What’s The Best Lightweight Cabin Luggage?

When traveling within Europe, we do our best to travel with lightweight cabin luggage only.  This allows us to use some of the low-cost flights we find using Skyscanner, which typically charge extra for any checked bags.  Most airlines allow you one carry on item and one personal item.  Of course those sizes can vary slightly depending on the airline.  After our 1 year of nomadic travel and homeschool, we are pretty much experts at packing lightly.

So What Is The Best Lightweight Cabin Luggage For You?  We share our thoughts on the top reviewed carry on luggage and suitcases - read more on WagonersAbroad.com

We can easily use a carry on bag only for a few weeks of travel.  We have found we wear the same things over and over, as well as packing items for mix and match.  We also find it useful when we book an apartment rather than a hotel, as they often have facilities to wash our clothes.  We usually can find great deals on holiday rentals via TripAdvisor as well as other searching sites.

Carry On Bag Size

There are a few factors to look at when shopping for the best carry on luggage and for this size does matter.  We typically use Ryanair as our gauge, as they are a common carrier around Europe.  Please check with your most commonly used airline for their specifications.

Here is what Ryanair allows for their carry on luggage:

  • 1 carry on bag measuring no more than 55 x 40 x 20 cm
    (21.6 x 15.7 x 7.9 inches) –  weighing no more than 10 kg (22 lbs)
  • 1 small personal bag measuring no more than 35 x 20 x 20 cm
    (13.8 x 7.9 x 7.9 inches)

Notice they not only specify the luggage size, but also the weight.  You will want to consider how much your suitcase weighs empty, so you can determine how many belongings you can bring.  It is great to have a fancy suitcase, but if it is heavy empty, you aren’t getting much value.

In the table below we have compiled a matrix of information based on some of the best carry on luggage available.  These tend to have some of the best luggage reviews and reasonable prices too.

Of course prices vary depending where you make your purchase, but you can find some great luggage sale prices if you do some hunting.  We have created a general guide for the prices based on the $ symbol.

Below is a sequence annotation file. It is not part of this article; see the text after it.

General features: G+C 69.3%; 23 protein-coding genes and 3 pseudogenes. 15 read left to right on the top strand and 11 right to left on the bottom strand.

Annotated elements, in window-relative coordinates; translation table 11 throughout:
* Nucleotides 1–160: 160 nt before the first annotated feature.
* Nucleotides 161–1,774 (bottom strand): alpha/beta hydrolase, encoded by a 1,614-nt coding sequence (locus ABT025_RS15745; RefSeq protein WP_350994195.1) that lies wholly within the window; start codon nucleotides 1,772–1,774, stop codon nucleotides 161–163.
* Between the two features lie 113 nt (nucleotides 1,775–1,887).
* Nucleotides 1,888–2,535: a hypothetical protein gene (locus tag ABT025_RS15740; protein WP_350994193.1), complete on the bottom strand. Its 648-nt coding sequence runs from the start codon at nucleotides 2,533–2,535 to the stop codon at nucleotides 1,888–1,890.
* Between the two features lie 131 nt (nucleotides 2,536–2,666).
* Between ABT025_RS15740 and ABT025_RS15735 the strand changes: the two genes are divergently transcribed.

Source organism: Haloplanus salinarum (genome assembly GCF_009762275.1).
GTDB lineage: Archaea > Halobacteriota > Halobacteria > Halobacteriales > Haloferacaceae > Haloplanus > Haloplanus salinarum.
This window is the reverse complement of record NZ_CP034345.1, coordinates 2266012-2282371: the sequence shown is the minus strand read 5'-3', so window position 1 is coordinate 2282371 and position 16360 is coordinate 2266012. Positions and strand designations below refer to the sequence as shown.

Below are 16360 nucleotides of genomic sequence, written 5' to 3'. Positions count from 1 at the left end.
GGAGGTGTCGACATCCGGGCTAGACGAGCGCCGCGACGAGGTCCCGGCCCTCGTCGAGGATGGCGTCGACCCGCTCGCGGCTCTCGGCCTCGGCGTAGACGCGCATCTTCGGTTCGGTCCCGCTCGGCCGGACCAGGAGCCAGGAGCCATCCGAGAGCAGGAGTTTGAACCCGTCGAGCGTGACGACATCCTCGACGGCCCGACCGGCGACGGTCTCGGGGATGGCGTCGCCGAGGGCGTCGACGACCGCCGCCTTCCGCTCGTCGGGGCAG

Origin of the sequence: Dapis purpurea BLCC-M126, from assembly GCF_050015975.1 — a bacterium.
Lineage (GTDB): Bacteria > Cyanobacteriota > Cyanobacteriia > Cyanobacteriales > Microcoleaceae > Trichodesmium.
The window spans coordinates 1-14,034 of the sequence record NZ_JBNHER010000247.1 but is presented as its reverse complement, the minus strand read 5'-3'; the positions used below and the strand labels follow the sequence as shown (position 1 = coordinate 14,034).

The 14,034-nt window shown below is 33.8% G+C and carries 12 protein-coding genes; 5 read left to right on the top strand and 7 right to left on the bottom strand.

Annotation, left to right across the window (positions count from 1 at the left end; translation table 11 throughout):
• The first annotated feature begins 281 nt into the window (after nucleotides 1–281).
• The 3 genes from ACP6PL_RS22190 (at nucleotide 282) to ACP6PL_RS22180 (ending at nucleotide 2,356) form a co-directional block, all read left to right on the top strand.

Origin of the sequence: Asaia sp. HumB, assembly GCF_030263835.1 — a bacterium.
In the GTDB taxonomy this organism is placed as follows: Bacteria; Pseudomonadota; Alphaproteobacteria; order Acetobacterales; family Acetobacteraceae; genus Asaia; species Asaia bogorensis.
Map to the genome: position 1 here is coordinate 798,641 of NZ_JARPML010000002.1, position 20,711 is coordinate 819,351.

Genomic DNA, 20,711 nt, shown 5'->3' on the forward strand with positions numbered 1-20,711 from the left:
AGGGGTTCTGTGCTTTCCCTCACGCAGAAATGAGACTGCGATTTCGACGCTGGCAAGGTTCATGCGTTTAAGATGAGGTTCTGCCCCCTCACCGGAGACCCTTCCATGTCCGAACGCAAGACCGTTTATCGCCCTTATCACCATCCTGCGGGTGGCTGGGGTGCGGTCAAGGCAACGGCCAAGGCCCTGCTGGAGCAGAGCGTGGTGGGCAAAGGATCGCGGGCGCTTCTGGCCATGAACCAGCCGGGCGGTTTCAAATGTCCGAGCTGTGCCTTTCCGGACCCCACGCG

Pricing for the lightweight cabin luggage in the Matrix
$ = under $50, $$ = $50 – $100,  $$$ = $100 +

Item Size Cost Weight *****
eBags eTech 2.0 Weekender Convertible9 x 22 x 14 inches$$2.9 lbs 4.8
Samsonite Silhouette Sphere 2 Softside 21 Inch Spinner8 x 21 x 15 inches$$$8 lbs 4.7
Travelpro Maxlite3 International Carry-On Spinner
20 x 9.5 x 14 inches$$$6 lbs 4.7
Samsonite Luggage Fiero HS Spinner 20
19.5 x 14.5 x 9 inches$$$7.3 lbs 4.6
Delsey Luggage Helium Aero Carry-On Spinner Trolley10 x 20.5 x 14.5 inches$$8 lbs 4.6
Travelpro Maxlite3 Expandable Spinner (21")
21 x 9 x 14 inches$$$6 lbs 4.6
Travelpro Luggage Maxlite3 22 Inch Expandable Rollaboard
21 x 9 x 14 inches$$8 lbs 4.4
Rockland 2 Piece Luggage Set
13 x 10 x 20 inches$7 lbs 4.2
US Traveler Rio Two Piece Expandable Carry-On Luggage Set
21 x 13.5 x 8.5 inches$6.6 lbs 4.1
Samsonite Luggage 22 Inch Andante Wheeled Duffel12 x 22 x 12.5 inches$7 lbs 4.1

If you’ll notice a couple of these are actually luggage sets, which will provide you with 2 different luggage sizes to use.  You may find that to be a better value for money when making your luggage purchase.

What lightweight luggage do we use?

We personally own the Samsonite Wheeled Duffel and it has been wonderful.  It is very lightweight luggage bag to begin with and allows for a little expansion, if you really want to pack things in there.  Keep in mind it is a duffel, so packing fragile things isn’t such a great idea.  Lars has used this as his main suitcase for well over a year and it has held up well.  He has traveled to 14 countries with it, so you can see it has received some mileage.  This lightweight luggage is ideal for the kids to manage too!  We also have a few inexpensive non-brand name carry on bags.

Cambodia to Thailand January 2015 Taxi, Bus and Train Travel Day - The kids use carry on luggage as their main bags.When we were traveling in Southeast Asia and moving from place to place for a year, we did have more than just carry on luggage.  The kids used carry on bags in addition to a small backpack for their computers.  Us adults each had one full-sized backpack as well as a small day pack for our electronics.  We preferred to have our hands free and allowed the kids to have a wheeled bag for ease.  This was best for all forms of transportation via trains, planes, ferries, buses and more.  Of course in the photo above Gma Bev, just had one large suitcase!

Koh Chang Ferry taking cover from the rain awaiting the ferry - luggage

If you are looking for some new luggage think about only using carry on luggage.  Sometimes that just won’t fit the bill and it is best to also check a piece of luggage for long-haul flights or international travel.  We will soon provide a shopping guide for a standard suitcase as well.

If you would like to view more options or read detailed reviews of the best carry on luggage deals, check them out on Amazon and look for free shipping!

What carry on luggage do you use?  What do you think about it?

 

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14 thoughts on “What’s The Best Lightweight Cabin Luggage?

  1. Hello Heidi, I enjoy reading your blogs! While traveling, do find that your children tend to spend their free time or (boring time) on their computers or do they like to explore/observe/talk? We will be traveling to Spain from California soon, and I am debating whether or not to provide my two teens ages 13 and 15l with a gadget (tablet, laptop, etc.) to entertain themselves while traveling. So far I haven’t even bought them cell phones! Any suggestions?